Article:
Men’s Low Use of HIV Services and High Mortality Rates

  • Hayley Thomson-de Boor
  • Dean Peacock
  • Bafana Khumalo

Dr Aaron Motsoaledi draws attention to the need to increase men’s uptake of testing and treatment services – goals from the NSP we must ensure are met!

In South Africa, and in fact across the world, men are chronically underrepresented in HIV services, as they are in health services more generally. This was recently highlighted during the Minister of Health’s address during the opening ceremony of the 6th SA AIDS Conference held in Durban on the 18th of June, 2013. Dr Aaron Motsoaledi shared that recent modelling on HIV and AIDS, using the best possible data available, found that South Africa now has 2.1 million people on anti-retrovirals; that 80% of eligible HIV positive women are on treatment and that 65% of eligible men and children are on treatment.

Indeed, the Health Minister is correct that men made up only 30% of the nearly 13 million people who got tested during South Africa’s national HIV testing campaign. In addition to this men also access HIV treatment later than women and often eventually access services with severely compromised immune systems. Once on treatment men are more likely than women to interrupt treatment; to be lost to follow-up; and to die while on treatment. New research on gender and AIDS mortality reveals that men are 35% more likely to die of AIDS than women. This is obviously bad for men but it is also bad for women who frequently take care of men when they are sick and grieve their unnecessary deaths.

An article in The Lancet entitled “Expanding HIV care in Africa: Making Men Matter” makes the point that: “encouraging men to get tested and into treatment is a major challenge, but one that is poorly recognised;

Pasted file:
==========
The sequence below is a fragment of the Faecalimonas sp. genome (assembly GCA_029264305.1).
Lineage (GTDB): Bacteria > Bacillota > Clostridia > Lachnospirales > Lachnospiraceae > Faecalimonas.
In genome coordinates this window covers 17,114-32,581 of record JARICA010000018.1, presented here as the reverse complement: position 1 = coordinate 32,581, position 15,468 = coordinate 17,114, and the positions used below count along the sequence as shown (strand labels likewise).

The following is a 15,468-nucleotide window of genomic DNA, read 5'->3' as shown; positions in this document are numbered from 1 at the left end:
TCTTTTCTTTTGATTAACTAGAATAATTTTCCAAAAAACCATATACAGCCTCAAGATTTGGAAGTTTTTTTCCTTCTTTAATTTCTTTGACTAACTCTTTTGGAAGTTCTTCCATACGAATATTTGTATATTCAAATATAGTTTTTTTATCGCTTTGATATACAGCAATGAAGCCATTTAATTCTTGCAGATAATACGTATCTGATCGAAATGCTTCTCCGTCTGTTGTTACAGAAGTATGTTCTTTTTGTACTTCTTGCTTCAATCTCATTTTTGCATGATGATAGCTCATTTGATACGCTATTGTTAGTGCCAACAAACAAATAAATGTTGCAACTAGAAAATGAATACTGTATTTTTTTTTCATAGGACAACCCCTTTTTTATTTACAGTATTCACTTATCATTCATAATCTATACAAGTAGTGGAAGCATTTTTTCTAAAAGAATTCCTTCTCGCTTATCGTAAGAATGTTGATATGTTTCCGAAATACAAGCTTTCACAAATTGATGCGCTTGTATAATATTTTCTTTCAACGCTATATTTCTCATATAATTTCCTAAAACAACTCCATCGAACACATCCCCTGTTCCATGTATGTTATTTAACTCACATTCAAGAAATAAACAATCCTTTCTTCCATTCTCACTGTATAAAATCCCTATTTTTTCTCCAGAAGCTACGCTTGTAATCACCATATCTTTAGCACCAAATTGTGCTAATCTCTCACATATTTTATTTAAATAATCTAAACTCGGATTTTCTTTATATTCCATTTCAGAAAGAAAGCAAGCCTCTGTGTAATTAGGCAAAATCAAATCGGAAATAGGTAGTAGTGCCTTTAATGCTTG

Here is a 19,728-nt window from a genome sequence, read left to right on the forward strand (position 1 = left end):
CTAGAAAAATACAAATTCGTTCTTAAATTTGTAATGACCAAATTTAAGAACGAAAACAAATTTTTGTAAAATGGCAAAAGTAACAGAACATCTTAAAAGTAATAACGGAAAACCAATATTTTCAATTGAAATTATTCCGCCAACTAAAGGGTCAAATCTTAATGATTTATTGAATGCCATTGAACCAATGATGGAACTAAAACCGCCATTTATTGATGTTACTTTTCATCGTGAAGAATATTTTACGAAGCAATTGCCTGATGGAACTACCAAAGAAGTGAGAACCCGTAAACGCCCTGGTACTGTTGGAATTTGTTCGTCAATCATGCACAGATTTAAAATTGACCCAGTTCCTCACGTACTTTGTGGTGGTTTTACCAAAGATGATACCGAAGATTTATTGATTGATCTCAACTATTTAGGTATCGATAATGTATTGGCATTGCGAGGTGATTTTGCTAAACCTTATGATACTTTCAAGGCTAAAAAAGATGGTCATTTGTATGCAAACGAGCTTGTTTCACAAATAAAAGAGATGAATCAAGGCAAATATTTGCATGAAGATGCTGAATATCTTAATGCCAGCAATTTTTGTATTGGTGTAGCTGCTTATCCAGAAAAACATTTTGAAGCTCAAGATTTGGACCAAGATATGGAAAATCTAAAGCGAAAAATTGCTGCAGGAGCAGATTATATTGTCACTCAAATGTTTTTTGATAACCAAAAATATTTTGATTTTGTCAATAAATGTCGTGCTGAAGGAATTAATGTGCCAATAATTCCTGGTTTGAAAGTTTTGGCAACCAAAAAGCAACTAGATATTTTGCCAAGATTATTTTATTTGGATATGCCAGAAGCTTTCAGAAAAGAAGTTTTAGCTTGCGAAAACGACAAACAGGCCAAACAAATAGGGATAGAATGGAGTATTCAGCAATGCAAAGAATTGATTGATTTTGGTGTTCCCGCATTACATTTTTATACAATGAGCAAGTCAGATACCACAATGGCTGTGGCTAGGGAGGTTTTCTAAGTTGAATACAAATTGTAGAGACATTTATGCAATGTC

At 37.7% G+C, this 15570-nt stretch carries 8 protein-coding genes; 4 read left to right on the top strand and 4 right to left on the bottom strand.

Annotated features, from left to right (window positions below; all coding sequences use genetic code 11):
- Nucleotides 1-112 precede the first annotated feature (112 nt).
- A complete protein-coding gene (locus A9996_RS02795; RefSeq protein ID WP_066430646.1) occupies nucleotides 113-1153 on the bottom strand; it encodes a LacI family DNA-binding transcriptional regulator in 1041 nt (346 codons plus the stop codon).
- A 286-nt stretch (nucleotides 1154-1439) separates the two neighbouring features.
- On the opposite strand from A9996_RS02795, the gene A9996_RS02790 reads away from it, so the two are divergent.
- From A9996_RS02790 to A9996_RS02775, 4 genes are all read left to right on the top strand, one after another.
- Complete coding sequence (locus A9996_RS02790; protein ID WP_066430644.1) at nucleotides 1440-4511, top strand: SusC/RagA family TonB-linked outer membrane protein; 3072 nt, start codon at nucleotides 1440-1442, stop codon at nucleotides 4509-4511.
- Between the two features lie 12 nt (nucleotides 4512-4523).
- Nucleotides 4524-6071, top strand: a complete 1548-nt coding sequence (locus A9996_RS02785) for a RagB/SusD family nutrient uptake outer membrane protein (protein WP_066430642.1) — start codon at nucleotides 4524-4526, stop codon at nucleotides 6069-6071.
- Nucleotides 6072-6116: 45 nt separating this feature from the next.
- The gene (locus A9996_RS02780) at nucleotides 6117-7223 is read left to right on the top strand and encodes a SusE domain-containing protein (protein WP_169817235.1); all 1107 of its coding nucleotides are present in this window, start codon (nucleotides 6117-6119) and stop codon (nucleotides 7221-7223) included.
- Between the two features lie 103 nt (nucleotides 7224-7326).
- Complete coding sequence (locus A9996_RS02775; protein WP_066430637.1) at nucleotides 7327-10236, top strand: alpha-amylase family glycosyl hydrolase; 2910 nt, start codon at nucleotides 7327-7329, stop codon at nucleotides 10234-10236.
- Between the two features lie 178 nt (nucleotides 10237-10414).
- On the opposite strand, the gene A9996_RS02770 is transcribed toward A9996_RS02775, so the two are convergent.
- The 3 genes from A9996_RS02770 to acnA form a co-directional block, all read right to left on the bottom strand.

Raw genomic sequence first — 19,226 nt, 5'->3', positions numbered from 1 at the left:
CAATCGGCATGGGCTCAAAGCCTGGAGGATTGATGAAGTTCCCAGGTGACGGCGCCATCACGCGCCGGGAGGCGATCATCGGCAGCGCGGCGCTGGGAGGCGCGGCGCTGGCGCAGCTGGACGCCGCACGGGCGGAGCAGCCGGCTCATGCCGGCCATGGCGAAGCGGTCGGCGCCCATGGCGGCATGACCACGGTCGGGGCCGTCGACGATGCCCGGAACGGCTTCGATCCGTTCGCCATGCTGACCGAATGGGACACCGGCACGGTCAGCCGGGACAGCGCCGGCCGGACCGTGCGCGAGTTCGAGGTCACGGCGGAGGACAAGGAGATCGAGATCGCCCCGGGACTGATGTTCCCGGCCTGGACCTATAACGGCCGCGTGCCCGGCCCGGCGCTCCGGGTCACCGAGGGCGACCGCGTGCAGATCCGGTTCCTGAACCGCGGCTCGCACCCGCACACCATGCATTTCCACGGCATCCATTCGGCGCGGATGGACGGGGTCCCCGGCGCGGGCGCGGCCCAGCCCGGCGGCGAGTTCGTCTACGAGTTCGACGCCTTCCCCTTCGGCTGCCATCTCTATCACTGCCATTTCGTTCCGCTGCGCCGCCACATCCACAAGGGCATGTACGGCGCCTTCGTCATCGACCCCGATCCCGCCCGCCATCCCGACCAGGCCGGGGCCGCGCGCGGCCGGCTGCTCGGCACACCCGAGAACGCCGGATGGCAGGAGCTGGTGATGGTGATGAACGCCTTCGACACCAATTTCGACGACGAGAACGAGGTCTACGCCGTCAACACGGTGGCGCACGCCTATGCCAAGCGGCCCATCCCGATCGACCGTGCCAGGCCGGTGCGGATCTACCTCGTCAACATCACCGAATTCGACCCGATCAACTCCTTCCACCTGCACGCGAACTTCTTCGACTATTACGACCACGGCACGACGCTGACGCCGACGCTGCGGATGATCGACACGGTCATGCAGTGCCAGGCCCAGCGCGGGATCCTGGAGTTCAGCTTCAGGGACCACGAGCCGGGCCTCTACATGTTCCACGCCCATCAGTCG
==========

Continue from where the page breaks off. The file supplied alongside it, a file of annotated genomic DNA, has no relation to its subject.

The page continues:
Addressing these issues effectively means moving beyond laying blame, and starting to develop interventions to encourage uptake of prevention, testing, and treatment for men—for everyone’s sake.”

In order to affect men’s uptake of testing and treatment services we need to address men’s poor health seeking behaviour, which is in part caused by masculine gender norms which equate illness with weakness, and weakness with emasculation. We must also not forget that men are afforded few opportunities to enter the health-system, in contrast to women who are offered the opportunity through antenatal care services. Thus getting men involved in HIV services needs holistic and integrated interventions. Globally this problem is not given much attention in National Strategic Plans. Sonke’s global scan of NSPs from 16 countries, and regional scan of 14 countries, reveals that NSPs hardly ever emphasize the need to increase men’s uptake of testing and treatment services, or the potential to encourage men to support their peers to do the same.

Addressing the gaps

The same cannot be said however for South Africa’s 2012-2016 National Strategic Plan. Sonke, along with many other organisations, worked hard during the development of the NSP to ensure that progressive language was included. Sonke specifically worked to ensure that language focusing on the need to engage men was emphasised. It is a great achievement that the following language appears within the 2012-2016 NSP: